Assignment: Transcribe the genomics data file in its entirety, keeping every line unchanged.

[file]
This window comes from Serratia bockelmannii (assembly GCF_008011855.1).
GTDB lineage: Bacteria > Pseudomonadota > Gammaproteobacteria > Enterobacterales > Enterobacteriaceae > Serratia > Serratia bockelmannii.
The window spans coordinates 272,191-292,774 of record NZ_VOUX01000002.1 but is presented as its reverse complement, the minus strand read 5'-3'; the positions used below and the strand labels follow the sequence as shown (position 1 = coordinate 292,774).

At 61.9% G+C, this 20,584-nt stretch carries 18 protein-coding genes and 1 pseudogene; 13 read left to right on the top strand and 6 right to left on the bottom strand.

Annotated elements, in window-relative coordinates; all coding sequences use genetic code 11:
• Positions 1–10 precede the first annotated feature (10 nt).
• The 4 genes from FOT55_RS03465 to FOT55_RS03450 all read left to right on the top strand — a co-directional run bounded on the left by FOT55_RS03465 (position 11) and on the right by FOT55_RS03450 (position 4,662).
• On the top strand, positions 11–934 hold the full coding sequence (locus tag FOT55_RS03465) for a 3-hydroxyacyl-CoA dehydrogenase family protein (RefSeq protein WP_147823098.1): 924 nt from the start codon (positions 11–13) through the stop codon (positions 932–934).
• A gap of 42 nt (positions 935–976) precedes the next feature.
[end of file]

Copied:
This window comes from Serratia bockelmannii (assembly GCF_008011855.1).
GTDB lineage: Bacteria > Pseudomonadota > Gammaproteobacteria > Enterobacterales > Enterobacteriaceae > Serratia > Serratia bockelmannii.
The window spans coordinates 272,191-292,774 of record NZ_VOUX01000002.1 but is presented as its reverse complement, the minus strand read 5'-3'; the positions used below and the strand labels follow the sequence as shown (position 1 = coordinate 292,774).

At 61.9% G+C, this 20,584-nt stretch carries 18 protein-coding genes and 1 pseudogene; 13 read left to right on the top strand and 6 right to left on the bottom strand.

Annotated elements, in window-relative coordinates; all coding sequences use genetic code 11:
• Positions 1–10 precede the first annotated feature (10 nt).
• The 4 genes from FOT55_RS03465 to FOT55_RS03450 all read left to right on the top strand — a co-directional run bounded on the left by FOT55_RS03465 (position 11) and on the right by FOT55_RS03450 (position 4,662).
• On the top strand, positions 11–934 hold the full coding sequence (locus tag FOT55_RS03465) for a 3-hydroxyacyl-CoA dehydrogenase family protein (RefSeq protein WP_147823098.1): 924 nt from the start codon (positions 11–13) through the stop codon (positions 932–934).
• A gap of 42 nt (positions 935–976) precedes the next feature.